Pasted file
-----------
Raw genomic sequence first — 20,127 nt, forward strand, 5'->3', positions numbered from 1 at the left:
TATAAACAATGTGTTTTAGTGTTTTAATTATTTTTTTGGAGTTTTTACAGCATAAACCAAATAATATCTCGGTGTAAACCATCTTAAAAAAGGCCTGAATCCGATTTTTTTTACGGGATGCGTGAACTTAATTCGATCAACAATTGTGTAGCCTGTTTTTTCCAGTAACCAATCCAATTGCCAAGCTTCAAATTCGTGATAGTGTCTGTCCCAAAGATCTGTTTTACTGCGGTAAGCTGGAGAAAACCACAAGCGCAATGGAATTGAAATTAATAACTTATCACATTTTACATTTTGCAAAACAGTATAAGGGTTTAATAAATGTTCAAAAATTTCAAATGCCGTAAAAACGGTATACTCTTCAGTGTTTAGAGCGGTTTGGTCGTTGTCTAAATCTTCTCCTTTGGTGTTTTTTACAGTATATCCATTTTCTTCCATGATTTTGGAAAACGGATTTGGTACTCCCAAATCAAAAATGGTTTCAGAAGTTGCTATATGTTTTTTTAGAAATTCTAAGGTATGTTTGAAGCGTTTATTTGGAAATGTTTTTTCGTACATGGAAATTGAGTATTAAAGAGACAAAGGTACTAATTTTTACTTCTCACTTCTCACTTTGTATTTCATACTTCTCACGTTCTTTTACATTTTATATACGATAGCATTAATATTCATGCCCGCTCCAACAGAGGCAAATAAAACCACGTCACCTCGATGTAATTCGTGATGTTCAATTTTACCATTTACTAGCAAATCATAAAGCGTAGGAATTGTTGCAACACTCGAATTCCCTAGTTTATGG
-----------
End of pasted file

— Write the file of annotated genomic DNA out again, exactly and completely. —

Raw genomic sequence first — 20,127 nt, forward strand, 5'->3', positions numbered from 1 at the left:
TATAAACAATGTGTTTTAGTGTTTTAATTATTTTTTTGGAGTTTTTACAGCATAAACCAAATAATATCTCGGTGTAAACCATCTTAAAAAAGGCCTGAATCCGATTTTTTTTACGGGATGCGTGAACTTAATTCGATCAACAATTGTGTAGCCTGTTTTTTCCAGTAACCAATCCAATTGCCAAGCTTCAAATTCGTGATAGTGTCTGTCCCAAAGATCTGTTTTACTGCGGTAAGCTGGAGAAAACCACAAGCGCAATGGAATTGAAATTAATAACTTATCACATTTTACATTTTGCAAAACAGTATAAGGGTTTAATAAATGTTCAAAAATTTCAAATGCCGTAAAAACGGTATACTCTTCAGTGTTTAGAGCGGTTTGGTCGTTGTCTAAATCTTCTCCTTTGGTGTTTTTTACAGTATATCCATTTTCTTCCATGATTTTGGAAAACGGATTTGGTACTCCCAAATCAAAAATGGTTTCAGAAGTTGCTATATGTTTTTTTAGAAATTCTAAGGTATGTTTGAAGCGTTTATTTGGAAATGTTTTTTCGTACATGGAAATTGAGTATTAAAGAGACAAAGGTACTAATTTTTACTTCTCACTTCTCACTTTGTATTTCATACTTCTCACGTTCTTTTACATTTTATATACGATAGCATTAATATTCATGCCCGCTCCAACAGAGGCAAATAAAACCACGTCACCTCGATGTAATTCGTGATGTTCAATTTTACCATTTACTAGCAAATCATAAAGCGTAGGAATTGTTGCAACACTCGAATTCCCTAGTTTATGG